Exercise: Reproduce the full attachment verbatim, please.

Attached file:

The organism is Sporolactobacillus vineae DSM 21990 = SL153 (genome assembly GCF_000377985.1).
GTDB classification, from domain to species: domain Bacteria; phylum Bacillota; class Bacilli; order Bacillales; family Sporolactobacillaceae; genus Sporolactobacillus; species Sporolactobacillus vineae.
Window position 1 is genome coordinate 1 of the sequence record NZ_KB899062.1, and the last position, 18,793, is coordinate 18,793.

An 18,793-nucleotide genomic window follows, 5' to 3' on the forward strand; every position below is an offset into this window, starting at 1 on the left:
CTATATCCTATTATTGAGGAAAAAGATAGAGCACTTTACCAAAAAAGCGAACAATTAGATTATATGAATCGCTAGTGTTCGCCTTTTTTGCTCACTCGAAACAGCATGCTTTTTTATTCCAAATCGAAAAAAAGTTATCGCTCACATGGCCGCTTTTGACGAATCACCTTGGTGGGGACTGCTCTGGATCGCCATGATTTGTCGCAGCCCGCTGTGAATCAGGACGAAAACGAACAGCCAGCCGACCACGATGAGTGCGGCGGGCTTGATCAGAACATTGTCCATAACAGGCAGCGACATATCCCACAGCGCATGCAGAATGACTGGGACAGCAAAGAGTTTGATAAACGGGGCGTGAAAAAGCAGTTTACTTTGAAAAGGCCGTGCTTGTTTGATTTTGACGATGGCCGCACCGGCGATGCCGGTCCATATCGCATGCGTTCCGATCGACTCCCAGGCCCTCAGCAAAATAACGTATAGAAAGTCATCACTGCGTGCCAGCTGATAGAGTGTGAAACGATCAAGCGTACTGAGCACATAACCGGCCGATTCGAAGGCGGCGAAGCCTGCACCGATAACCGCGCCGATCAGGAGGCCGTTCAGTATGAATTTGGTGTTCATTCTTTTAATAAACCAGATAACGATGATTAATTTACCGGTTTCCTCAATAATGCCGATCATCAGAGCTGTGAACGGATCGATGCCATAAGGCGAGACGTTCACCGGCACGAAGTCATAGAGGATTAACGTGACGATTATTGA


The organism is Sporolactobacillus vineae DSM 21990 = SL153 (genome assembly GCF_000377985.1).
GTDB classification, from domain to species: domain Bacteria; phylum Bacillota; class Bacilli; order Bacillales; family Sporolactobacillaceae; genus Sporolactobacillus; species Sporolactobacillus vineae.
Window position 1 is genome coordinate 1 of the sequence record NZ_KB899062.1, and the last position, 18,793, is coordinate 18,793.

An 18,793-nucleotide genomic window follows, 5' to 3' on the forward strand; every position below is an offset into this window, starting at 1 on the left:
CTATATCCTATTATTGAGGAAAAAGATAGAGCACTTTACCAAAAAAGCGAACAATTAGATTATATGAATCGCTAGTGTTCGCCTTTTTTGCTCACTCGAAACAGCATGCTTTTTTATTCCAAATCGAAAAAAAGTTATCGCTCACATGGCCGCTTTTGACGAATCACCTTGGTGGGGACTGCTCTGGATCGCCATGATTTGTCGCAGCCCGCTGTGAATCAGGACGAAAACGAACAGCCAGCCGACCACGATGAGTGCGGCGGGCTTGATCAGAACATTGTCCATAACAGGCAGCGACATATCCCACAGCGCATGCAGAATGACTGGGACAGCAAAGAGTTTGATAAACGGGGCGTGAAAAAGCAGTTTACTTTGAAAAGGCCGTGCTTGTTTGATTTTGACGATGGCCGCACCGGCGATGCCGGTCCATATCGCATGCGTTCCGATCGACTCCCAGGCCCTCAGCAAAATAACGTATAGAAAGTCATCACTGCGTGCCAGCTGATAGAGTGTGAAACGATCAAGCGTACTGAGCACATAACCGGCCGATTCGAAGGCGGCGAAGCCTGCACCGATAACCGCGCCGATCAGGAGGCCGTTCAGTATGAATTTGGTGTTCATTCTTTTAATAAACCAGATAACGATGATTAATTTACCGGTTTCCTCAATAATGCCGATCATCAGAGCTGTGAACGGATCGATGCCATAAGGCGAGACGTTCACCGGCACGAAGTCATAGAGGATTAACGTGACGATTATTGA